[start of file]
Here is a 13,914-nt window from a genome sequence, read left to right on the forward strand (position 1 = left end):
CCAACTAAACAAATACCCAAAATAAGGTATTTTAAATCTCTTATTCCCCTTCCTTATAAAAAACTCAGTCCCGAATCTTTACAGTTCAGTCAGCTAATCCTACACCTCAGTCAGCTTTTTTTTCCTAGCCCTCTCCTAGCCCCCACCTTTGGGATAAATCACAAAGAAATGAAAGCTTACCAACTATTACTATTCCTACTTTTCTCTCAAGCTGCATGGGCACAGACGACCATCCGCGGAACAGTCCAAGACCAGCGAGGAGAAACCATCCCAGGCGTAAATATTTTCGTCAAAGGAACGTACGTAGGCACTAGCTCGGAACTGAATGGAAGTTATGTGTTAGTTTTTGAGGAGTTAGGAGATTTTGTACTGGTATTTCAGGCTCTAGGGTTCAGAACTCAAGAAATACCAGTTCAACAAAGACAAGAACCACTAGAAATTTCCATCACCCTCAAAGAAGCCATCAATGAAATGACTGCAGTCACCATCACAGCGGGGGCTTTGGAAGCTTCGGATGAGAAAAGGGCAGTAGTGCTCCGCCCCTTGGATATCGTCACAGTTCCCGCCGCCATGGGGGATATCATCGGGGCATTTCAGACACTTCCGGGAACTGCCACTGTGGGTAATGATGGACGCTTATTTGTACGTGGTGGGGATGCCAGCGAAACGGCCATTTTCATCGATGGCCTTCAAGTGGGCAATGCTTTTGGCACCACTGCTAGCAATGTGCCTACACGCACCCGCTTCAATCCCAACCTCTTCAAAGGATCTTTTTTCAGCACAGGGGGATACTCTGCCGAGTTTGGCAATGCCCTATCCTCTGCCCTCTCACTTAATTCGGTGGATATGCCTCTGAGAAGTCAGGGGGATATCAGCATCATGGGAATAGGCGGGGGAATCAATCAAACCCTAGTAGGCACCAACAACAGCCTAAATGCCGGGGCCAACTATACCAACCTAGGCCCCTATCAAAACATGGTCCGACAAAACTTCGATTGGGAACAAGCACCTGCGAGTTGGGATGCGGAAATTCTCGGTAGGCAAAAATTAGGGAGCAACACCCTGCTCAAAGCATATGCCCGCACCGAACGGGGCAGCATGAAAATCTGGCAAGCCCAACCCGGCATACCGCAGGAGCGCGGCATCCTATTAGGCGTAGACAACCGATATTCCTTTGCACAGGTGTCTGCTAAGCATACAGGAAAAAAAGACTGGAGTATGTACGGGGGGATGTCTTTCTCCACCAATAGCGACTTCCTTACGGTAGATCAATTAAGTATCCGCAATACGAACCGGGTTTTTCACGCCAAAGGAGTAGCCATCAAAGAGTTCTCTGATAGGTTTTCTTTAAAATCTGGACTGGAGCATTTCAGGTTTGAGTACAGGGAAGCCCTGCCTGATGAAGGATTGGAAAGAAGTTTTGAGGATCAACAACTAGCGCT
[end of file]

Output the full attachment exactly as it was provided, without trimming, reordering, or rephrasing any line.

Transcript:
Here is a 13,914-nt window from a genome sequence, read left to right on the forward strand (position 1 = left end):
CCAACTAAACAAATACCCAAAATAAGGTATTTTAAATCTCTTATTCCCCTTCCTTATAAAAAACTCAGTCCCGAATCTTTACAGTTCAGTCAGCTAATCCTACACCTCAGTCAGCTTTTTTTTCCTAGCCCTCTCCTAGCCCCCACCTTTGGGATAAATCACAAAGAAATGAAAGCTTACCAACTATTACTATTCCTACTTTTCTCTCAAGCTGCATGGGCACAGACGACCATCCGCGGAACAGTCCAAGACCAGCGAGGAGAAACCATCCCAGGCGTAAATATTTTCGTCAAAGGAACGTACGTAGGCACTAGCTCGGAACTGAATGGAAGTTATGTGTTAGTTTTTGAGGAGTTAGGAGATTTTGTACTGGTATTTCAGGCTCTAGGGTTCAGAACTCAAGAAATACCAGTTCAACAAAGACAAGAACCACTAGAAATTTCCATCACCCTCAAAGAAGCCATCAATGAAATGACTGCAGTCACCATCACAGCGGGGGCTTTGGAAGCTTCGGATGAGAAAAGGGCAGTAGTGCTCCGCCCCTTGGATATCGTCACAGTTCCCGCCGCCATGGGGGATATCATCGGGGCATTTCAGACACTTCCGGGAACTGCCACTGTGGGTAATGATGGACGCTTATTTGTACGTGGTGGGGATGCCAGCGAAACGGCCATTTTCATCGATGGCCTTCAAGTGGGCAATGCTTTTGGCACCACTGCTAGCAATGTGCCTACACGCACCCGCTTCAATCCCAACCTCTTCAAAGGATCTTTTTTCAGCACAGGGGGATACTCTGCCGAGTTTGGCAATGCCCTATCCTCTGCCCTCTCACTTAATTCGGTGGATATGCCTCTGAGAAGTCAGGGGGATATCAGCATCATGGGAATAGGCGGGGGAATCAATCAAACCCTAGTAGGCACCAACAACAGCCTAAATGCCGGGGCCAACTATACCAACCTAGGCCCCTATCAAAACATGGTCCGACAAAACTTCGATTGGGAACAAGCACCTGCGAGTTGGGATGCGGAAATTCTCGGTAGGCAAAAATTAGGGAGCAACACCCTGCTCAAAGCATATGCCCGCACCGAACGGGGCAGCATGAAAATCTGGCAAGCCCAACCCGGCATACCGCAGGAGCGCGGCATCCTATTAGGCGTAGACAACCGATATTCCTTTGCACAGGTGTCTGCTAAGCATACAGGAAAAAAAGACTGGAGTATGTACGGGGGGATGTCTTTCTCCACCAATAGCGACTTCCTTACGGTAGATCAATTAAGTATCCGCAATACGAACCGGGTTTTTCACGCCAAAGGAGTAGCCATCAAAGAGTTCTCTGATAGGTTTTCTTTAAAATCTGGACTGGAGCATTTCAGGTTTGAGTACAGGGAAGCCCTGCCTGATGAAGGATTGGAAAGAAGTTTTGAGGATCAACAACTAGCGCT